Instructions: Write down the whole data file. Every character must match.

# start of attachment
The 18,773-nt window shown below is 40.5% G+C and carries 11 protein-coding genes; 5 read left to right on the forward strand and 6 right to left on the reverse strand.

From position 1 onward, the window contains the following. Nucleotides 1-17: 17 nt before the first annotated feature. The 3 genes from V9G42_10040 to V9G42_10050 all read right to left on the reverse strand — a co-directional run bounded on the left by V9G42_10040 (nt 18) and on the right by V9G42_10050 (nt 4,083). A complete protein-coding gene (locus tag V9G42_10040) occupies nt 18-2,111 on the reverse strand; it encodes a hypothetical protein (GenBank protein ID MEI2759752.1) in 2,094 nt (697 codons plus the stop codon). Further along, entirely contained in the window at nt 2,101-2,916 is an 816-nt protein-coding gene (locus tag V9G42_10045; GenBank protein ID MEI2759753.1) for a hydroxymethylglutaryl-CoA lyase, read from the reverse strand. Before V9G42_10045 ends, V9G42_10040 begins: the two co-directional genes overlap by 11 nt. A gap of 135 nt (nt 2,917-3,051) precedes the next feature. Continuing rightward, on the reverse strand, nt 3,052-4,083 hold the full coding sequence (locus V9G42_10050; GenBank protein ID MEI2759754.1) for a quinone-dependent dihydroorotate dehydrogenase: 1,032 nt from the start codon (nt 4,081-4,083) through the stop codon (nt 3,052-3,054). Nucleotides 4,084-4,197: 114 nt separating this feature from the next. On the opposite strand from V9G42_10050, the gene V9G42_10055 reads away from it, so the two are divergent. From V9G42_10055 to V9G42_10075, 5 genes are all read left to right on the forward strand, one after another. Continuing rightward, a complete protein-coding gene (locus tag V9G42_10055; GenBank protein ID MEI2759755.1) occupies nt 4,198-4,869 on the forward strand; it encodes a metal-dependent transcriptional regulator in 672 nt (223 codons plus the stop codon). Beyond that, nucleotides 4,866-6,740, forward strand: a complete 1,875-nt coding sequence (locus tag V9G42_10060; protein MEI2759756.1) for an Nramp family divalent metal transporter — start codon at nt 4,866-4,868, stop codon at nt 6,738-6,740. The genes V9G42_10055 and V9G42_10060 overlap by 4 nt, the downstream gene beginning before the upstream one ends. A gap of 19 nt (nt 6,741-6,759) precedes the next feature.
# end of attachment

The 18,773-nt window shown below is 40.5% G+C and carries 11 protein-coding genes; 5 read left to right on the forward strand and 6 right to left on the reverse strand.

From position 1 onward, the window contains the following. Nucleotides 1-17: 17 nt before the first annotated feature. The 3 genes from V9G42_10040 to V9G42_10050 all read right to left on the reverse strand — a co-directional run bounded on the left by V9G42_10040 (nt 18) and on the right by V9G42_10050 (nt 4,083). A complete protein-coding gene (locus tag V9G42_10040) occupies nt 18-2,111 on the reverse strand; it encodes a hypothetical protein (GenBank protein ID MEI2759752.1) in 2,094 nt (697 codons plus the stop codon). Further along, entirely contained in the window at nt 2,101-2,916 is an 816-nt protein-coding gene (locus tag V9G42_10045; GenBank protein ID MEI2759753.1) for a hydroxymethylglutaryl-CoA lyase, read from the reverse strand. Before V9G42_10045 ends, V9G42_10040 begins: the two co-directional genes overlap by 11 nt. A gap of 135 nt (nt 2,917-3,051) precedes the next feature. Continuing rightward, on the reverse strand, nt 3,052-4,083 hold the full coding sequence (locus V9G42_10050; GenBank protein ID MEI2759754.1) for a quinone-dependent dihydroorotate dehydrogenase: 1,032 nt from the start codon (nt 4,081-4,083) through the stop codon (nt 3,052-3,054). Nucleotides 4,084-4,197: 114 nt separating this feature from the next. On the opposite strand from V9G42_10050, the gene V9G42_10055 reads away from it, so the two are divergent. From V9G42_10055 to V9G42_10075, 5 genes are all read left to right on the forward strand, one after another. Continuing rightward, a complete protein-coding gene (locus tag V9G42_10055; GenBank protein ID MEI2759755.1) occupies nt 4,198-4,869 on the forward strand; it encodes a metal-dependent transcriptional regulator in 672 nt (223 codons plus the stop codon). Beyond that, nucleotides 4,866-6,740, forward strand: a complete 1,875-nt coding sequence (locus tag V9G42_10060; protein MEI2759756.1) for an Nramp family divalent metal transporter — start codon at nt 4,866-4,868, stop codon at nt 6,738-6,740. The genes V9G42_10055 and V9G42_10060 overlap by 4 nt, the downstream gene beginning before the upstream one ends. A gap of 19 nt (nt 6,741-6,759) precedes the next feature.